The number of Initial public offerings (IPOs) worldwide has plummeted in the first quarter after a record showing in 2021, as volatility stoked by the war in Ukraine and soaring inflation sets investors on edge and scuppers deals. About $65 billion has been…
raised through IPOs in 2022, down 70 per cent from $219bn in the first three months of last year, according to data compiled by Bloomberg.
That puts the global market on track for the lowest quarterly proceeds since the onset of the coronavirus pandemic in 2020.
Still, companies such as renewable energy provider Plenitude and skincare business Galderma are lining up to test investors’ appetite for new shares in the coming months.
Stock market listings set a record in 2021 as unprecedented stimulus measures fuelled a surge in equities to all-time highs. Now, the backdrop could not be more different, with central banks raising interest rates in response to mounting inflation and investors spooked by Russia’s invasion of Ukraine.
“This is probably the worst time in five years in terms of market sentiment,” said Li Hang, head of equity capital markets and syndicate at brokerage CLSA.
Rising interest rates combined with sharp market swings have prompted investors to steer clear of companies with high forecast growth rates yet relatively little in the way of current profits – the kind of stocks that dominate the IPO market.
“You need a more stable market to find the level at which IPOs can clear,” said Saadi Soudavar, Deutsche Bank’s co-head of equity capital markets for Europe, the Middle East and Africa.
The Cboe Volatility Index, a widely watched gauge of expected market swings, jumped above 30 when Russia invaded Ukraine and has had an average reading of about 26 this year, signalling IPOs might be too risky of an investment to receive sufficient appetite.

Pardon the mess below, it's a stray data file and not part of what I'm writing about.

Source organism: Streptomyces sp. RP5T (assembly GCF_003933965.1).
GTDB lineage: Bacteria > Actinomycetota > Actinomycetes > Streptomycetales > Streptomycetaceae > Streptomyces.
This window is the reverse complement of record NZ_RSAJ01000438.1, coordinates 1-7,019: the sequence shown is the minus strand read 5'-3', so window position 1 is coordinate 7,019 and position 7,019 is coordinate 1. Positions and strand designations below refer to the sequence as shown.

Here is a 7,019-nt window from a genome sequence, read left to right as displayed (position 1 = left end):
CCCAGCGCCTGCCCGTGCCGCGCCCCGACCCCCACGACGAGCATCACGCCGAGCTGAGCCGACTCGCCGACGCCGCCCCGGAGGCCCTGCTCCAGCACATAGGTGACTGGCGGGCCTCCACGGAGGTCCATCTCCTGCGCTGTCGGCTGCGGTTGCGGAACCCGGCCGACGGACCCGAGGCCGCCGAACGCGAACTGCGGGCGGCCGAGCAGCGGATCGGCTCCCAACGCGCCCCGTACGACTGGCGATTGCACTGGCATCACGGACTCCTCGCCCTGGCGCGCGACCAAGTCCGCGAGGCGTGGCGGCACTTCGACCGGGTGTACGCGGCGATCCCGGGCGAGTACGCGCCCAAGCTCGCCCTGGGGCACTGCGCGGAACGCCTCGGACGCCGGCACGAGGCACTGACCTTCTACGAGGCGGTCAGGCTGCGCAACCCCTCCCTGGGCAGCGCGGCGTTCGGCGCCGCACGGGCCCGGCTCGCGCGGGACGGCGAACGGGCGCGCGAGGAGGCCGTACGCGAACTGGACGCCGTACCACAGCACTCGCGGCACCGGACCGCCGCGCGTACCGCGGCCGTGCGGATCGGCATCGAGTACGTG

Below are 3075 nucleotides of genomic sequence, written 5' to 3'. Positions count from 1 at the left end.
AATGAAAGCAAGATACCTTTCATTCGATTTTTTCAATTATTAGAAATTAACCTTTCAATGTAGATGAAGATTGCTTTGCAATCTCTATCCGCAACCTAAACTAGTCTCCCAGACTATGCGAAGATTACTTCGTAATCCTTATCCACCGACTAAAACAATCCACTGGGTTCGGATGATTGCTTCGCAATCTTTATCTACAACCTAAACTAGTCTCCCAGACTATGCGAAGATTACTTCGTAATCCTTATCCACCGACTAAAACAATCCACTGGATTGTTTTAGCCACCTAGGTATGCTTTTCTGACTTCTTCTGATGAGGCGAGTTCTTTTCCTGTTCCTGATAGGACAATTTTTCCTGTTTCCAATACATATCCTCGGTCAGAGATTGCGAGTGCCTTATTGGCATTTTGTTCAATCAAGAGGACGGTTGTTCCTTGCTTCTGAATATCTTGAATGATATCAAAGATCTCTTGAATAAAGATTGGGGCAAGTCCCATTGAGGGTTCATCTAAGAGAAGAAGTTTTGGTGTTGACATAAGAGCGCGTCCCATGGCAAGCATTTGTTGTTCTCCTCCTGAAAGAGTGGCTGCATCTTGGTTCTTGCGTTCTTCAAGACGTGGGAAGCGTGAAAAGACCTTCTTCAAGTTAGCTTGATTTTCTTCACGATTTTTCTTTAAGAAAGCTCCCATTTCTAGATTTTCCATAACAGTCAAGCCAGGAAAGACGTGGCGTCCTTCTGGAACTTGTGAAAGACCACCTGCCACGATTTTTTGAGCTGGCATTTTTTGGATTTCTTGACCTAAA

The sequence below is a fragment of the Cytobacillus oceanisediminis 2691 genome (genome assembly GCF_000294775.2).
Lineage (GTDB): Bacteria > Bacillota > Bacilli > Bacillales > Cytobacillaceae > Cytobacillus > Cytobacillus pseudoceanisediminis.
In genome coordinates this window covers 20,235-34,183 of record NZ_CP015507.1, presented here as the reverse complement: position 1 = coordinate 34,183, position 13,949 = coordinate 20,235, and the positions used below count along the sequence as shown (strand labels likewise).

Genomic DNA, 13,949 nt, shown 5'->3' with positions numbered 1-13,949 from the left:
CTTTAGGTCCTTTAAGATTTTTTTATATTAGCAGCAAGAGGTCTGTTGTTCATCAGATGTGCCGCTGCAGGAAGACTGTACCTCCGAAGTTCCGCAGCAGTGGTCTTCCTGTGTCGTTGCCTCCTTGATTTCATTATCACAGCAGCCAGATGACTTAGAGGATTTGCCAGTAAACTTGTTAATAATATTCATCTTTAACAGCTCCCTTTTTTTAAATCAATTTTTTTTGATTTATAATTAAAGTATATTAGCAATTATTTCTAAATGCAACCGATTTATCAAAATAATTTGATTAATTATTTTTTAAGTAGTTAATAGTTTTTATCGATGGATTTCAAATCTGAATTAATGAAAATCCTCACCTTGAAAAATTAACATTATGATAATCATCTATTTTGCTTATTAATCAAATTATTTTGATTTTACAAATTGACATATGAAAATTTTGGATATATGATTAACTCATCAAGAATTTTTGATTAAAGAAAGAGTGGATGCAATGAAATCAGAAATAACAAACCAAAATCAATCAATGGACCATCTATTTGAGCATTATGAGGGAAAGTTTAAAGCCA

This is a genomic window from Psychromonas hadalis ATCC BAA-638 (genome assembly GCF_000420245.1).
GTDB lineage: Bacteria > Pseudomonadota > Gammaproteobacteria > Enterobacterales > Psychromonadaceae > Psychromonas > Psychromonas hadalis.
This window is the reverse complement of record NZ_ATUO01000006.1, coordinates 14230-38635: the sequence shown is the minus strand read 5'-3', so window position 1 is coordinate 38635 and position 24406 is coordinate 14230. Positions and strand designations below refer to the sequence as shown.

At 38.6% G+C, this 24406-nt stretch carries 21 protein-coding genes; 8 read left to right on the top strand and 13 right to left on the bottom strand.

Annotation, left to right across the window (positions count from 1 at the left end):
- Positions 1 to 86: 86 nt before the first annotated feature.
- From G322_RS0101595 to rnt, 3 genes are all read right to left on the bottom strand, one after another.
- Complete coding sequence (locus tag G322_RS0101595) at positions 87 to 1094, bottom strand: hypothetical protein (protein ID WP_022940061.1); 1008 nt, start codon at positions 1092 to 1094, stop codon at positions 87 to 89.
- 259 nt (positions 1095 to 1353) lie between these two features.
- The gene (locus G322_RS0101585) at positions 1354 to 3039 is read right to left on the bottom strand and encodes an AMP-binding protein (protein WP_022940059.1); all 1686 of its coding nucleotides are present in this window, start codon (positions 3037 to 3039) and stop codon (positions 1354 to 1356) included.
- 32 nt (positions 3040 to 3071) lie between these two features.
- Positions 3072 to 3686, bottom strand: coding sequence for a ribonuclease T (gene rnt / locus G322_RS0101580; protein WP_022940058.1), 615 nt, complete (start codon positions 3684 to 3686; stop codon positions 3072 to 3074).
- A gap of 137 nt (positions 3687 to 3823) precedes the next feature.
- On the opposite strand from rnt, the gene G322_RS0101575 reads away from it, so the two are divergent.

Historically, a majority of global listings have been priced when the index has been below 25.
Wild market swings have scuttled IPOs from New York to New Delhi.
Life Insurance Corporation, which planned to raise as much as 654 billion rupees ($8.5bn) for the Indian government with an offering before the end of March, now is looking at a mid-May timeline. The offering would be one of the largest global listings this year.
Even quick-fire deals such as blank-check offerings, which are typically priced in a matter of days, are falling by the wayside.
The vehicles, also known as special purpose acquisition companies, are shelving their listings at a record pace this year as investor enthusiasm wanes because of poor returns and heightened regulatory scrutiny.
Investment banks are starting to feel the effects. UBS Group began laying off a handful of bankers in equity capital markets in Europe, the Middle East and Africa this month, sources said.
It is not all doom and gloom, however…
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